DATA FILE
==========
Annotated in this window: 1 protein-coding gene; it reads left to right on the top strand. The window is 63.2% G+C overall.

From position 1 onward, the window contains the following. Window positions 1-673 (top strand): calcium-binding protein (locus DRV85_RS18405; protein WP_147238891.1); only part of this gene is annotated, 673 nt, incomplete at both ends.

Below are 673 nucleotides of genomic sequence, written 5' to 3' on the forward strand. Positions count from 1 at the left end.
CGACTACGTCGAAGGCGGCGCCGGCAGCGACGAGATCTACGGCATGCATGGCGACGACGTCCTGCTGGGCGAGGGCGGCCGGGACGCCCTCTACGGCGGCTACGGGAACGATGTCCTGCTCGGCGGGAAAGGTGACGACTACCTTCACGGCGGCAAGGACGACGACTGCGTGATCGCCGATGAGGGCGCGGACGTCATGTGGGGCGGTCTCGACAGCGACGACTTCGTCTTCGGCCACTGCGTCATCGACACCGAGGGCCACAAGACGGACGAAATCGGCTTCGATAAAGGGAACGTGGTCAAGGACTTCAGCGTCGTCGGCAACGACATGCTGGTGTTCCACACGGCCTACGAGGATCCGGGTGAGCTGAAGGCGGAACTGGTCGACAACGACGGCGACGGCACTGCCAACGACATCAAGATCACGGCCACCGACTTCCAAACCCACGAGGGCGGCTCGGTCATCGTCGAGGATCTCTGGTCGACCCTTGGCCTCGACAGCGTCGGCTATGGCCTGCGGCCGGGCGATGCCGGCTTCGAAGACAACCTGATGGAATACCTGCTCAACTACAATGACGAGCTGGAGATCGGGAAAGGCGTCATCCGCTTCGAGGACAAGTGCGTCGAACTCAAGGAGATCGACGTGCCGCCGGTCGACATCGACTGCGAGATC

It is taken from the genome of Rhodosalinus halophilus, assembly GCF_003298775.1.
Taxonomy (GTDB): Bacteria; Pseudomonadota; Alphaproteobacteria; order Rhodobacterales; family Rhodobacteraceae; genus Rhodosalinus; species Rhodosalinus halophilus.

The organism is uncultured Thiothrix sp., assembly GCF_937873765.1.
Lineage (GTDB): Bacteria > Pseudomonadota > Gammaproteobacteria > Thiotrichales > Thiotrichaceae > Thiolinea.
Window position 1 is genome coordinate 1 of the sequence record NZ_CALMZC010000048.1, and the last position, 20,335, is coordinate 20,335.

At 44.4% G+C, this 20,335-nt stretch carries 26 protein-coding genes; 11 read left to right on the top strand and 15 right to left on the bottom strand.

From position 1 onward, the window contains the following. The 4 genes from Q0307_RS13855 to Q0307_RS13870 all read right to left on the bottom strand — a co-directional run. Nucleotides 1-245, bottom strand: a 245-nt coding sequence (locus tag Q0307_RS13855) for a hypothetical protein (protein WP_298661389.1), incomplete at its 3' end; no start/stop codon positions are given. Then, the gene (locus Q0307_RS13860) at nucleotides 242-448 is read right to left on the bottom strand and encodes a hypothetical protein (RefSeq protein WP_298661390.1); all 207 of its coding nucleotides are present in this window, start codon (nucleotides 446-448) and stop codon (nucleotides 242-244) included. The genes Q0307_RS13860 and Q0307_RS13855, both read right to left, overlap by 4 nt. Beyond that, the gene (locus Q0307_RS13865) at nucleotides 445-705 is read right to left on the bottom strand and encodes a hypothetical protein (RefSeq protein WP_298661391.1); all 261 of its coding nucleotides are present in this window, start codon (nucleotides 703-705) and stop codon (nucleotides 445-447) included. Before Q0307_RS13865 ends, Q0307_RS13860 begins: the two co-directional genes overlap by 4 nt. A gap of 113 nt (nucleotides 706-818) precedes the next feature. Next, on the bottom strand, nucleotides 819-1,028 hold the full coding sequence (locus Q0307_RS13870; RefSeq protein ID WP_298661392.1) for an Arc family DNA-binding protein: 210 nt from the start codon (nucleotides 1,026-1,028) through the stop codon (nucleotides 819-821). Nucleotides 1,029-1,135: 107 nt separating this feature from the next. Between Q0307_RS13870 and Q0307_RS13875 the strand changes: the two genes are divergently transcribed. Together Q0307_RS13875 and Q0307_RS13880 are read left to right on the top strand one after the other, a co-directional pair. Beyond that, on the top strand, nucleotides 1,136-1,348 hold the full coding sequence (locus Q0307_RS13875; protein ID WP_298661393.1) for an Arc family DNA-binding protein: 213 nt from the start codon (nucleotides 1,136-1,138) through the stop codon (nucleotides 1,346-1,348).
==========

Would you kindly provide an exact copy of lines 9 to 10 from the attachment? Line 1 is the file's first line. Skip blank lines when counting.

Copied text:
Window position 1 is genome coordinate 1 of the sequence record NZ_CALMZC010000048.1, and the last position, 20,335, is coordinate 20,335.

At 44.4% G+C, this 20,335-nt stretch carries 26 protein-coding genes; 11 read left to right on the top strand and 15 right to left on the bottom strand.